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CORRECTED: Our View: Fiorina deserves your vote

The Signal Editorial Board

Posted: October 28, 2010 7:57 p.m.
Updated: October 29, 2010 4:55 a.m.
 

Editor's note: This editorial was updated to delete incorrect information.

They can cast their ballots for Barbara Boxer, a long-serving senator who has shown a singular lack of leadership abilities; or they can choose Carly Fiorina, a newcomer to politics, and hopefully cast their ballots for change.

Of the two choices, we’re recommending a vote for Fiorina.

Many Boxer critics say the three-term senator has accomplished zip in her 18 years in office.

We disagree. Boxer has co-authored a number of measures that benefit the environment, including at least one — the Soledad Canyon High Desert, California Public Lands Conservation and Management Act of 2010 — that would benefit the Santa Clarita Valley directly.

That bill, co-authored with U.S. Congressman Howard P. “Buck” McKeon, R-Santa Clarita, seeks to prevent Mexican cement-mining giant Cemex from opening a giant mine in Soledad Canyon over the wishes of local residents.

Boxer at least has visited the Santa Clarita Valley.

But what she hasn’t demonstrated — despite ample time to do so — is leadership in the Senate, a key body that has the power to co-direct this nation.

And leadership, above all, is what this nation needs right now.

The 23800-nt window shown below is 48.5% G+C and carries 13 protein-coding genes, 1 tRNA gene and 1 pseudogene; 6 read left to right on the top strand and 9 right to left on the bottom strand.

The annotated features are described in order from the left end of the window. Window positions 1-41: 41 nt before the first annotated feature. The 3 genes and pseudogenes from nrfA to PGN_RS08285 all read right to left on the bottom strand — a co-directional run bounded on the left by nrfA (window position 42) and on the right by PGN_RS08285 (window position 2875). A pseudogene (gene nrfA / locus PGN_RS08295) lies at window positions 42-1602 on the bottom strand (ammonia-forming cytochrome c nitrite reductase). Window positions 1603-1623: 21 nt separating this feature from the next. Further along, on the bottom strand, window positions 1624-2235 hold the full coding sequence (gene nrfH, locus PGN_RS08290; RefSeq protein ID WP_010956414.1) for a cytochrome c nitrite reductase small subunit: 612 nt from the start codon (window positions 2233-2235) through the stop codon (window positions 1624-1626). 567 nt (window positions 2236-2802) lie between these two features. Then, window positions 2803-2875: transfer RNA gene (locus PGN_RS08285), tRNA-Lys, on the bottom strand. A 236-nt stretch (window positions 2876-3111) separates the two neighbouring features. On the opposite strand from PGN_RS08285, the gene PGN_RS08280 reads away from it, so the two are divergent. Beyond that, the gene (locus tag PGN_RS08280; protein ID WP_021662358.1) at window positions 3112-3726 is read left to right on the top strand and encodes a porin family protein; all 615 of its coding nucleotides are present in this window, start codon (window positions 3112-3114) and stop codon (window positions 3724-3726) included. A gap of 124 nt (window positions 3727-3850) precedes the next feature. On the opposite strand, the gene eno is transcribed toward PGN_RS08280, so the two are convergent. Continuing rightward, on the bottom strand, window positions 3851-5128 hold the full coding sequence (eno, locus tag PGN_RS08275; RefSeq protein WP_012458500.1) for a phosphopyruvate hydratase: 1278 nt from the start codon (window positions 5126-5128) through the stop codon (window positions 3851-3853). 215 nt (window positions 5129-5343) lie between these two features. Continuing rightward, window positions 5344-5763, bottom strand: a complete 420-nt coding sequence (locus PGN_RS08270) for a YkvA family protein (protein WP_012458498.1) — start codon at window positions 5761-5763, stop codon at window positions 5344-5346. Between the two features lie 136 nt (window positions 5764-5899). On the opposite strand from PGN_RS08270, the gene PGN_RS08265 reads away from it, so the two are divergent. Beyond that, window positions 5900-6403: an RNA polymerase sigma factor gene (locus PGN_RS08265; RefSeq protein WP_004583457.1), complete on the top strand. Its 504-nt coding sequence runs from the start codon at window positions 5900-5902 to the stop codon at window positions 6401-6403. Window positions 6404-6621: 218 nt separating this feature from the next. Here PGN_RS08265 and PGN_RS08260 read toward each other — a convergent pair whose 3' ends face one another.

Fiorina has demonstrated the stuff of leadership in the business community, as well as in her campaign. She has been open with the public, unlike her counterpart in the gubernatorial race, and she recovered from a potential major campaign setback — her recent hospitalization with an infection due to past breast cancer surgery — with grace, unlike her gubernatorial counterpart’s handling of Housekeeper-gate.

As to the job-outsourcing issue dogging Fiorina from her Hewlett-Packard Co. days, we find the Cisco-Boxer connection revealed Oct. 27 by the Wall Street Journal to be enlightening.

Cisco CEO John Chambers is among Boxer’s most ardent supporters. Yet the Wall Street Journal reports about half the networking-equipment giant’s 70,700-strong work force is located overseas, and about half of the jobs the company has added in recent years are also located outside the United States.

Outsourcing jobs is a complex issue driven by globalization. It’s a business trend that gathered momentum on the Clinton administration’s watch after the NAFTA agreement was signed into law in 1993, a year after Boxer’s first election.
If Boxer perceived outsourcing as a dire threat to America’s work force, what did she do about it while she had the power of the Senate behind her?

Not much. Her accomplishments deal mostly with environmental protection, not jobs protection.

According to the government watchdog website www.govtrack.us, few if any of the bills Boxer authored in the last session had anything to do with jobs or workers.

On Tuesday, we urge you to vote for a chance at new leadership for California. Vote for Carly Fiorina.

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